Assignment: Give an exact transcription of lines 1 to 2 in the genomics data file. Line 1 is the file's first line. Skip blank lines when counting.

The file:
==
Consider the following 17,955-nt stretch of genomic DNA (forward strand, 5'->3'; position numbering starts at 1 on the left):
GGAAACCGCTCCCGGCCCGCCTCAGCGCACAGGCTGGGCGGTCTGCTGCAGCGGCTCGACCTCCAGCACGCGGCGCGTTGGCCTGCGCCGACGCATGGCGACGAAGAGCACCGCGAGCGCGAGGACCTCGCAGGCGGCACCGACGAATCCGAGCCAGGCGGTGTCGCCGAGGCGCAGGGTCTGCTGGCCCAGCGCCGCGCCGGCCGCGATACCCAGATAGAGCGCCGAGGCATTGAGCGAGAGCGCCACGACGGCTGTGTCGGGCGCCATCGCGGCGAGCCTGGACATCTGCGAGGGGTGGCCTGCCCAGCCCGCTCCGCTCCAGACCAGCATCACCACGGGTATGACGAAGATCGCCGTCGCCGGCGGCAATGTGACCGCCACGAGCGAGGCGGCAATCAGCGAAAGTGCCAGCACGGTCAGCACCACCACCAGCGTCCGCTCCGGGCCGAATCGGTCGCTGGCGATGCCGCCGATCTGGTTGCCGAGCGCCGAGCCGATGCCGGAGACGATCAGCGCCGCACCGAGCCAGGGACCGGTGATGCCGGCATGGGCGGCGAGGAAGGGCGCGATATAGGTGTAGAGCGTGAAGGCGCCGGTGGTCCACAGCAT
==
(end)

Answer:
Consider the following 17,955-nt stretch of genomic DNA (forward strand, 5'->3'; position numbering starts at 1 on the left):
GGAAACCGCTCCCGGCCCGCCTCAGCGCACAGGCTGGGCGGTCTGCTGCAGCGGCTCGACCTCCAGCACGCGGCGCGTTGGCCTGCGCCGACGCATGGCGACGAAGAGCACCGCGAGCGCGAGGACCTCGCAGGCGGCACCGACGAATCCGAGCCAGGCGGTGTCGCCGAGGCGCAGGGTCTGCTGGCCCAGCGCCGCGCCGGCCGCGATACCCAGATAGAGCGCCGAGGCATTGAGCGAGAGCGCCACGACGGCTGTGTCGGGCGCCATCGCGGCGAGCCTGGACATCTGCGAGGGGTGGCCTGCCCAGCCCGCTCCGCTCCAGACCAGCATCACCACGGGTATGACGAAGATCGCCGTCGCCGGCGGCAATGTGACCGCCACGAGCGAGGCGGCAATCAGCGAAAGTGCCAGCACGGTCAGCACCACCACCAGCGTCCGCTCCGGGCCGAATCGGTCGCTGGCGATGCCGCCGATCTGGTTGCCGAGCGCCGAGCCGATGCCGGAGACGATCAGCGCCGCACCGAGCCAGGGACCGGTGATGCCGGCATGGGCGGCGAGGAAGGGCGCGATATAGGTGTAGAGCGTGAAGGCGCCGGTGGTCCACAGCAT